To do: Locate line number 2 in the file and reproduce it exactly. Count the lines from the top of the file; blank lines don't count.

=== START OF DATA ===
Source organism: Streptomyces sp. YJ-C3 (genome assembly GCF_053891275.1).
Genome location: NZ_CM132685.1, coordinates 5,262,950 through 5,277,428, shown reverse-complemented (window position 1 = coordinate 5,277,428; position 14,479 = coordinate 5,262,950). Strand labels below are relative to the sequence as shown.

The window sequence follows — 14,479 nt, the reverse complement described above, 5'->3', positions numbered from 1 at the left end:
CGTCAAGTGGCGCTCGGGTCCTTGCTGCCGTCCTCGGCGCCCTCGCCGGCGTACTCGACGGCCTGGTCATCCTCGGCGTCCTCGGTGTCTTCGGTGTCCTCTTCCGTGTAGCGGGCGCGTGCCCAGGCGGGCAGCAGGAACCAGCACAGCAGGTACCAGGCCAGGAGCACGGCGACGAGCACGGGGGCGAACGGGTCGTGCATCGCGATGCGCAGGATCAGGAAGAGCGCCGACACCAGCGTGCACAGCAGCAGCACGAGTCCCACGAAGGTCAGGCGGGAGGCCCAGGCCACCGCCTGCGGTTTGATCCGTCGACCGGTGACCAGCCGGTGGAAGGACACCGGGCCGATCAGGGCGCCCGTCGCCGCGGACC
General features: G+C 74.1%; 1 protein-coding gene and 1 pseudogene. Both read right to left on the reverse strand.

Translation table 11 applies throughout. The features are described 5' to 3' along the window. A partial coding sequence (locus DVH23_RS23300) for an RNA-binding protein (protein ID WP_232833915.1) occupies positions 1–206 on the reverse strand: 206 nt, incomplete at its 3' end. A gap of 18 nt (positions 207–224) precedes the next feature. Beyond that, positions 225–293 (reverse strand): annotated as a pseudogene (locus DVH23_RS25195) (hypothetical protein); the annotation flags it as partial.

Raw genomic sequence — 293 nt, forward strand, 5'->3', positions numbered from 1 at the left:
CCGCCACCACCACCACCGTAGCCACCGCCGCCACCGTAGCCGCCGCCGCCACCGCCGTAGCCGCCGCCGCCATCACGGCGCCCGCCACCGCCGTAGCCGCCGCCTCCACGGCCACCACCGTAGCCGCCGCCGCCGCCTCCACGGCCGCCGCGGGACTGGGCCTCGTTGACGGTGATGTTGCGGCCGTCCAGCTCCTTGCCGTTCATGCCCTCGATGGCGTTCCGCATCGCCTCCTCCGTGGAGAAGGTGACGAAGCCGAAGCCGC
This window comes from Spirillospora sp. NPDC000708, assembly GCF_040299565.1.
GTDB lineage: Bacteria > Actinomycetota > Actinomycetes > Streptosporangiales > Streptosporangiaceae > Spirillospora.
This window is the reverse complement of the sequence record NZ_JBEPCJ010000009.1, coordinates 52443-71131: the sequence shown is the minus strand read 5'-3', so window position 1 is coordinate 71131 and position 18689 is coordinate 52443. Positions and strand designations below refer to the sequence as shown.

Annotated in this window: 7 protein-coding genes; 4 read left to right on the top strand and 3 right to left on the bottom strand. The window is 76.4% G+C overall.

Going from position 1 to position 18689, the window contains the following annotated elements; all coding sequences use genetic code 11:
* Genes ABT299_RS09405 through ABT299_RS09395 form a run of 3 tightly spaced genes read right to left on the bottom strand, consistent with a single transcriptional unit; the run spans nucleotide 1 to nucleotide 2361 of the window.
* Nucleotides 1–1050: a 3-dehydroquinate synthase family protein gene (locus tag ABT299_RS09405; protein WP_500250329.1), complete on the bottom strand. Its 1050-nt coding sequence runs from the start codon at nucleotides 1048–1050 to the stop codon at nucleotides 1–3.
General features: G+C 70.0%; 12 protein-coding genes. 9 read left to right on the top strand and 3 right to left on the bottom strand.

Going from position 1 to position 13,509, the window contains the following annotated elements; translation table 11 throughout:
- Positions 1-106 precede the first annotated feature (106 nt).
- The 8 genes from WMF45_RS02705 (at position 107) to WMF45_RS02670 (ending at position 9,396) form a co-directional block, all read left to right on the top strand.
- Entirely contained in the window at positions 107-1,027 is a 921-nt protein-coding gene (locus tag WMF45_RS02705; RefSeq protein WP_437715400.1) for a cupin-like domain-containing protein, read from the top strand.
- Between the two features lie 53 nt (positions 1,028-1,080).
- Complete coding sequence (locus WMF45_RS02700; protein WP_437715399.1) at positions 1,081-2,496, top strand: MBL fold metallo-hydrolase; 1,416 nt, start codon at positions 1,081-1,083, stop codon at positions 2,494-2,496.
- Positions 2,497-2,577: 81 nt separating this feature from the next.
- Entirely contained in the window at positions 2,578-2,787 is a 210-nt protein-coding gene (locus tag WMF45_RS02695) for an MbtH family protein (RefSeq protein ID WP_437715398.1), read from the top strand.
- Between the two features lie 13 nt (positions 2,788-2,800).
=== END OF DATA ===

Genome location: NZ_CM132685.1, coordinates 5,262,950 through 5,277,428, shown reverse-complemented (window position 1 = coordinate 5,277,428; position 14,479 = coordinate 5,262,950). Strand labels below are relative to the sequence as shown.